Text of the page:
My second race of 2021 is officially complete and what a race it was! This past week, I completed the Spartan Beast in Bigfork, Montana. The race covered ~13 miles, 30 obstacles, and 3,300 feet of elevation gain (hills). Everything from the scenery to the course itself, this race is definitely one I’ll never forget. In this article, I’ll recap my official results, endurance performance, strength performance, and obstacle technique.
From an endurance standpoint, I’m very happy with the outcome and see that my programming is paying off. For those that are new to my articles or training, I have a heavy focus on building an aerobic base as I prep for my first Spartan Ultra in July 2021. This means a ton of miles at a low heart rate coupled with trail runs and strength training. The reason why I’m happy with the outcome is because I finished this race feeling strong versus completely winded. One of the first thoughts I had was that I didn’t push myself enough during the race but with that being said, I did complete in the top 33% overall versus the top 50% like I did in Las Vegas (March) where I was completely winded. In Montana, there was 3,300 feet of elevation gain where Vegas had roughly 250 feet total. I’ll cover in the “What did I do differently?” section below of the changes I made leading up to the race that helped me perform this time around.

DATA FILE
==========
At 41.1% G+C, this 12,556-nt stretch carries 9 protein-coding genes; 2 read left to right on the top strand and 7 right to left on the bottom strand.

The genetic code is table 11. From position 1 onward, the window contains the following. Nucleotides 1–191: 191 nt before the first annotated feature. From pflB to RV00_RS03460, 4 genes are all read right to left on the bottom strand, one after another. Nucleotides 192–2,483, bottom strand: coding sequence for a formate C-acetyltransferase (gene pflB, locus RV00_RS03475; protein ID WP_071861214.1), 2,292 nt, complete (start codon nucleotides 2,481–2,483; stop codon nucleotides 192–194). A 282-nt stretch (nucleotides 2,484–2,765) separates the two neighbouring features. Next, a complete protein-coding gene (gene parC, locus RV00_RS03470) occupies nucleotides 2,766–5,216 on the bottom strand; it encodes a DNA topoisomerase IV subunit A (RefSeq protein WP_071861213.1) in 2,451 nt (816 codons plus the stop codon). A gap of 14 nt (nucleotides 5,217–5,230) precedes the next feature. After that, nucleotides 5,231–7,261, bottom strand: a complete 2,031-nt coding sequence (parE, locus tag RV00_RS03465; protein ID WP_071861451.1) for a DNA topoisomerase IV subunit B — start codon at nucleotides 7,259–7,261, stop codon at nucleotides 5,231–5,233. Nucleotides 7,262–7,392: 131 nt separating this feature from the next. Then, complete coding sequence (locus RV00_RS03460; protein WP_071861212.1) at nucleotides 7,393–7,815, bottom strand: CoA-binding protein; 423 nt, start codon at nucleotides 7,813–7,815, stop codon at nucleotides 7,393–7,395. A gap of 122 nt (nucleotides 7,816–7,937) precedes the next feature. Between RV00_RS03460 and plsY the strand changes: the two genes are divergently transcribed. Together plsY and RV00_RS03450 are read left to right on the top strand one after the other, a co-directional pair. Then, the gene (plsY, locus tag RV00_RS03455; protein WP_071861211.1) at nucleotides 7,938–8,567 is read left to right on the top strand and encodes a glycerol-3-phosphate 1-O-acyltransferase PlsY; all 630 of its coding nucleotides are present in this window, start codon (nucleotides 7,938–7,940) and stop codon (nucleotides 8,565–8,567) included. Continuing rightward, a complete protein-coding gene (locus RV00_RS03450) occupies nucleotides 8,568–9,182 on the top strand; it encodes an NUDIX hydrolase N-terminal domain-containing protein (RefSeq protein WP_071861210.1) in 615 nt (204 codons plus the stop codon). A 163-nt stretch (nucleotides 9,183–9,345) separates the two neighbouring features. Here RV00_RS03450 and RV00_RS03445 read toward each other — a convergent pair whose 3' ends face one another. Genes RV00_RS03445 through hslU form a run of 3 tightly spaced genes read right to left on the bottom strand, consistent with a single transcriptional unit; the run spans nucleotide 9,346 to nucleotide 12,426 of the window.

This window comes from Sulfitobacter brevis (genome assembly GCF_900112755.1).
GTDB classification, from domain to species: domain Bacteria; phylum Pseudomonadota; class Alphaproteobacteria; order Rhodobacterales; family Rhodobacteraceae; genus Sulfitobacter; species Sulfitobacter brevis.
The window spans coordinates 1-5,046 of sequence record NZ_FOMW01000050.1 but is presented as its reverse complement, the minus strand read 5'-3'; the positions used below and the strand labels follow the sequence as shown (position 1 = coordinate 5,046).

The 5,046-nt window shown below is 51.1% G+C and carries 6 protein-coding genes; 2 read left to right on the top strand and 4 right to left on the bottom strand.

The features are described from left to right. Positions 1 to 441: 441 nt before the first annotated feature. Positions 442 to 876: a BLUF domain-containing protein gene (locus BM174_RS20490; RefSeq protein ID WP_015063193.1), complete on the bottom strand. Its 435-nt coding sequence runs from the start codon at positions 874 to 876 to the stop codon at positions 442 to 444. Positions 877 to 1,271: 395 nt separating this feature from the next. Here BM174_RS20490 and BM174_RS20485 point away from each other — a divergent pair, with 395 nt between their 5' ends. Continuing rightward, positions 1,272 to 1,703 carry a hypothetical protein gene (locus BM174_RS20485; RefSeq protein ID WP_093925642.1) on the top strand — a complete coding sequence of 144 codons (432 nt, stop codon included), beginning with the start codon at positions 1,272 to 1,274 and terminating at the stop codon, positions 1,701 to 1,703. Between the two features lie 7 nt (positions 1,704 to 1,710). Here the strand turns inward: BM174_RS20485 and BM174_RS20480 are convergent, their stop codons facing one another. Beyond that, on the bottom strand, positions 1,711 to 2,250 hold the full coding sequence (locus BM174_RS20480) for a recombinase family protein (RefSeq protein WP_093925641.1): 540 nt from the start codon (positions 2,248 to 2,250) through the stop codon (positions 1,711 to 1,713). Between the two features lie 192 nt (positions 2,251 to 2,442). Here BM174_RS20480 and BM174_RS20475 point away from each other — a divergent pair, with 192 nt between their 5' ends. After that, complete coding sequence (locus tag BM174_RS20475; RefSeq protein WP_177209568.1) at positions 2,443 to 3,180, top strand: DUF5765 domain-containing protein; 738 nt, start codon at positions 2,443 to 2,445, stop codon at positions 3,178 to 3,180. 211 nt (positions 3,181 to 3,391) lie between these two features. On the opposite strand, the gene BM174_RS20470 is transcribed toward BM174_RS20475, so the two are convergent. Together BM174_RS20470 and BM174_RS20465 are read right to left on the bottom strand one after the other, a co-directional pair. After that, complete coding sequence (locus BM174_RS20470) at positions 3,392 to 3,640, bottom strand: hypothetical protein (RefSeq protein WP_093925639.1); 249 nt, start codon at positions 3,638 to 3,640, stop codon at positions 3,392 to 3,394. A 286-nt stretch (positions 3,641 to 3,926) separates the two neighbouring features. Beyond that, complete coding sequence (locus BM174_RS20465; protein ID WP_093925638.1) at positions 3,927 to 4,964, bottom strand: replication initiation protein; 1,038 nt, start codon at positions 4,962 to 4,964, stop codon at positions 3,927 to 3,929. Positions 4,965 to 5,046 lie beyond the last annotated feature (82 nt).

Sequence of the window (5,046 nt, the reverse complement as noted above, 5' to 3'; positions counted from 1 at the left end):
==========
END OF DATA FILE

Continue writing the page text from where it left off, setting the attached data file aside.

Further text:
The two areas I found most success where during the hill climbs and aerobic running. For the hills, I could feel that hiking a 14er once a month paid off as there were steep hills that didn’t phase me as much. They instantly reminded me of the Quandary and Grays/Torrey where you feel like it’s never ending but during the race you could see the top. This helped dramatically from a mental standpoint that there wasn’t a false summit.
The aerobic running is an area I felt strongest and I believe that my focus on building an aerobic base is making a huge different. I say this because even after those steep climbs, I would be able to pick up to a normal run and control my breath versus feel completely gassed. It almost felt like I was recovering as I was running which is a new feeling.
I believe I’m extremely close to where I need to be and if I had to put a number on it, I would say I’m 90% of the way there. I say this because I don’t want to get any bigger nor do I need to, I need to be an efficient machine and only carry what I need (body composition). I say I’m 90% of the way there because I was able to complete all of the obstacles that required strength but there were two that really gave me a challenge.
The first obstacle that gave me a challenge was the tire flip. I mentioned the tire flip in my last article where I wasn’t able to complete at all. This time around, I was able to grip the tire from the side versus underneath and barely get my legs underneath. This lead to using all of my force to flip it twice and still curious if I got lucky. I know that my grip strength will increase from now until the Ultra as I’ll be continuing my strength training. Now that I’ve gotten through this once, I feel like I know what to expect and will be able to execute slightly easier the next time around. The feeling I get with this obstacle is similar to what I felt with the atlas stone in the past which is now one I don’t even think about.